She said further that it had become a great issue of concern with the number of substandard products coming into the country.
“That is why I attach importance to this association because the goods that are either imported or exported often play a crucial role in determining the strength of our economy.
In the area of exports, she said the international market was competitive.
According to her, only products of high quality with relevant certifications and quality packaging were acceptable for global trade.
She noted with dismay that the problem of quality, standard, certification, and appropriate packaging for made-in-Nigeria products destined for export had been an issue in the international market.
She, however, emphasised the need to address the issue of rejections, adding that some exporters obtained the wrong documentation, especially fake lab results, instead of bringing their products to NAFDAC’s ISO 17025:2015-accredited labs for analysis.
According to her, NAFDAC is the competent authority in Nigeria charged with the responsibility to regulate and control the manufacture, importation, exportation, distribution, advertisement, sale, and consumption of drugs, food, and other regulated products.
“NAFDAC, having attained the ISO 9001:2015 Quality Management Systems that cover all her regulatory processes and procedures and certified WHO GBT maturity level 3, places a great premium on deepening the use of science in its regulatory processes and self-development.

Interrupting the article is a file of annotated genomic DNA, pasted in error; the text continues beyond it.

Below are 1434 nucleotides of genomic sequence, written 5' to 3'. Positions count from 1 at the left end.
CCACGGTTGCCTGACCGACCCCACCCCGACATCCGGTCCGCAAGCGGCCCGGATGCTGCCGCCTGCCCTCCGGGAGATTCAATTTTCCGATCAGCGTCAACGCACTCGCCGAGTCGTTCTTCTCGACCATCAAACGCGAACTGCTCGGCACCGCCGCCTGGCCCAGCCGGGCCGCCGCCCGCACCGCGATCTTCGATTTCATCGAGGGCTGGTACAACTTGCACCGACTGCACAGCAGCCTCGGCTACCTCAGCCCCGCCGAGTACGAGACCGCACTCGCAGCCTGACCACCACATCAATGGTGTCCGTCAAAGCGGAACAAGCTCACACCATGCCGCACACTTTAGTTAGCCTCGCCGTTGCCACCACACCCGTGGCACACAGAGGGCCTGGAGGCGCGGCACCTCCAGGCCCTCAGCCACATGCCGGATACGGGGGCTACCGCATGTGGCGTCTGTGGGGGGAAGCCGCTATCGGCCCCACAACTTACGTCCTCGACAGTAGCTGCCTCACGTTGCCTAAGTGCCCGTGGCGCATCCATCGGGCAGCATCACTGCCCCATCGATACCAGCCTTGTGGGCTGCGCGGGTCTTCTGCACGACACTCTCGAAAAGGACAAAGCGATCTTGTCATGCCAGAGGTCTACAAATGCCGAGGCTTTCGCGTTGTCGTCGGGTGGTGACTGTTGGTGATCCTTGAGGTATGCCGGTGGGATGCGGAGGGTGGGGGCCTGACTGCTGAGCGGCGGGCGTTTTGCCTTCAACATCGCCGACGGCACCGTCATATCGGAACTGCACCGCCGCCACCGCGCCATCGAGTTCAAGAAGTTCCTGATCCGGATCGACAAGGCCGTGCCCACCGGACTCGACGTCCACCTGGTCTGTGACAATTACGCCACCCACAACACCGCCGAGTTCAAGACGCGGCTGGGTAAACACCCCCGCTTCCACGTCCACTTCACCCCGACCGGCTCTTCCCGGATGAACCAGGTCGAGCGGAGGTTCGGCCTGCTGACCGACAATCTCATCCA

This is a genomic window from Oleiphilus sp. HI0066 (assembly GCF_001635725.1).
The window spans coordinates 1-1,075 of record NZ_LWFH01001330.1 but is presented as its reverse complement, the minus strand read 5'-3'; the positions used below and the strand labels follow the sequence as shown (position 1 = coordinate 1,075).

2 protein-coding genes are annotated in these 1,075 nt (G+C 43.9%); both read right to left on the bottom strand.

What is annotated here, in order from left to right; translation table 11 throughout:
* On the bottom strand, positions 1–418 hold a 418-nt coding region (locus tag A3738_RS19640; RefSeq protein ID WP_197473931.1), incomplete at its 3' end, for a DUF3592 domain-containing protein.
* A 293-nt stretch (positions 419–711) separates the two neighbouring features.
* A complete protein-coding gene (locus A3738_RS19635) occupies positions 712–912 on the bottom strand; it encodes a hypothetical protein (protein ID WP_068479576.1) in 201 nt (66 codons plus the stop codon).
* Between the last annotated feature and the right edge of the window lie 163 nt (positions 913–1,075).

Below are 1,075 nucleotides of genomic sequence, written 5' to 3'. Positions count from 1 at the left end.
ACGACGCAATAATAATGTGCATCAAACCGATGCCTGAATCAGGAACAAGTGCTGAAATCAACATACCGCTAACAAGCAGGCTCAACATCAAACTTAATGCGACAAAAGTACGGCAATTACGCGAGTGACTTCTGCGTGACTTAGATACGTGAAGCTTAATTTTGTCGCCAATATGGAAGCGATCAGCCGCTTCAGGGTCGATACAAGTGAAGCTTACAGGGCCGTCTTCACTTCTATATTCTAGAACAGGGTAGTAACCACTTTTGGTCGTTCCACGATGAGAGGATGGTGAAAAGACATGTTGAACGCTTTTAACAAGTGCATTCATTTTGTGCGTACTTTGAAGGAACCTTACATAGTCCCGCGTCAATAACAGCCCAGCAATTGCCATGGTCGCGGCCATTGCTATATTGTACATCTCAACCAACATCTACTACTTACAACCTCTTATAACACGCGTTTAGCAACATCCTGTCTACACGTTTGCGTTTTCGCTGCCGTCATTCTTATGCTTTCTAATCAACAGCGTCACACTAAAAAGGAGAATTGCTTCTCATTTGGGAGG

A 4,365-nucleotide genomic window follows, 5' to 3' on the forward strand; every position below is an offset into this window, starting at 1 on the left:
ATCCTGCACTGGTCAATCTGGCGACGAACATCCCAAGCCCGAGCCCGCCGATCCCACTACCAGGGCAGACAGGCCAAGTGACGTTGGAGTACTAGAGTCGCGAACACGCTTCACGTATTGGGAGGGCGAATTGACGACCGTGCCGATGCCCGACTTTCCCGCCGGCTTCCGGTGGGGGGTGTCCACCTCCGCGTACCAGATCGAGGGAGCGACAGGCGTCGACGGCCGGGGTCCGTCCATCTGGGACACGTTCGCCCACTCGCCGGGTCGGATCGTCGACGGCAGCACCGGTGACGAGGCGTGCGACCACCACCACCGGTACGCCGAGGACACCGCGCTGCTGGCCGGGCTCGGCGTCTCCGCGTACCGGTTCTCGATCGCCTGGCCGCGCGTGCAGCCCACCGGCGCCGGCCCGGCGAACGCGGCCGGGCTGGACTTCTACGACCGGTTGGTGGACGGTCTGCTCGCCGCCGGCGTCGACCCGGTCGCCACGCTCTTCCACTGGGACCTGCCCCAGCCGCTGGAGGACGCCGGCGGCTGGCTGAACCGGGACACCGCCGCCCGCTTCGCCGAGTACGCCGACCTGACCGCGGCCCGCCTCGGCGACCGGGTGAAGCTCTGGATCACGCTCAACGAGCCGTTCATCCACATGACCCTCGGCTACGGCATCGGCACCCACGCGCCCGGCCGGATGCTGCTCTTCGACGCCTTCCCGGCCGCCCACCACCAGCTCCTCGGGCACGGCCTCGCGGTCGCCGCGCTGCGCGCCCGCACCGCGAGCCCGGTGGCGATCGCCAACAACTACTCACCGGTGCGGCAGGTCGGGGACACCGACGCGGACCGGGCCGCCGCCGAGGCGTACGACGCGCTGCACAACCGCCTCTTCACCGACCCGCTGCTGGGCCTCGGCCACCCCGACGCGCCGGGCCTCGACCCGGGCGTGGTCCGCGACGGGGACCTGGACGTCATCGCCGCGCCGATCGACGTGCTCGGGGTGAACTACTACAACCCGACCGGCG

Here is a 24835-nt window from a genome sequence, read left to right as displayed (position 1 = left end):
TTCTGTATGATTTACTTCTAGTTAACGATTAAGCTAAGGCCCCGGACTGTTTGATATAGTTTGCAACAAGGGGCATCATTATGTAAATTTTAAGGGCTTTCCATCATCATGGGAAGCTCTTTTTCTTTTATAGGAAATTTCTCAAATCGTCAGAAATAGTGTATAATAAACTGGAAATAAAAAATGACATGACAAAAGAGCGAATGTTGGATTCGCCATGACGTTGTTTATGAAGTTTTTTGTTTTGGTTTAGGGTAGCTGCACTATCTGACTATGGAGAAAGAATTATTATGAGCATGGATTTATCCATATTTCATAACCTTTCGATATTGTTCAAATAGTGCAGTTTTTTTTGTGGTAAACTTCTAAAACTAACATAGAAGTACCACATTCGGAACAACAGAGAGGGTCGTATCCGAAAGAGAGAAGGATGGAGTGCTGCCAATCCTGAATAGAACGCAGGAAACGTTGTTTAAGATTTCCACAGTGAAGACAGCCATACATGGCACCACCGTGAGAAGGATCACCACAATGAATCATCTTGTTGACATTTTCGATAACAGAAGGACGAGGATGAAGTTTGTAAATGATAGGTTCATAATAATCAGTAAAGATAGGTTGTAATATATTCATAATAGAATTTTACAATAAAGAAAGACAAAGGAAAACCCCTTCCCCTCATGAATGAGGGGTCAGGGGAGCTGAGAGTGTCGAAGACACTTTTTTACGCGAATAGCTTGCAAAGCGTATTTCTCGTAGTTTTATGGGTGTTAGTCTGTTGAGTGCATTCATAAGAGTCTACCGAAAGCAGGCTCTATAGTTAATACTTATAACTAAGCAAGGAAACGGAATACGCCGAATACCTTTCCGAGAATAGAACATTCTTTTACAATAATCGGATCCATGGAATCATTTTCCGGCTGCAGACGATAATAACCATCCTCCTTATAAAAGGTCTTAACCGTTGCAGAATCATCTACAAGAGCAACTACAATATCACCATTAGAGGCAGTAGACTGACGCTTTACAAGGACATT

“The D-G, however, pointed out that the agency believed in collaborative efforts with both local and international organisations to complement her robust regulatory policies geared towards protecting consumers and promoting public health.
She also said that the agency was committed to ensuring that only regulated products and the systems for their production were safe for public consumption.
According to her, the agency has analysed the Rapid Alert System for Food and Feed (RASFF) alert from the EU and observed that most rejected products by the EU, having failed the relevant tests, did not have the appropriate documentation or certifications.
She said that such a situation called for proper collaboration and synergy among all stakeholders to curb the negative behaviour of some of those exporters and ensure only quality and certified products were exported.
Adeyeye told the guests that as licenced custom agents, they were responsible for letting their members know the importance of assessment and accompanying shipping documents, adding that goods were cleared through customs with all necessary regulations.
The National President of ANLCA, Mr Emenike Nwokochi, who spoke in the same vein, lamented that it was shameful to buy yam abroad and be told that it was from Ghana when Nigeria was the highest producer of the product.
He said that Nigerians could not do anything to help the naira, even when it continued to fall.
He, however, pledged his association’s resolve to work in collaboration with NAFDAC to achieve the common goal of developing the nation’s economy.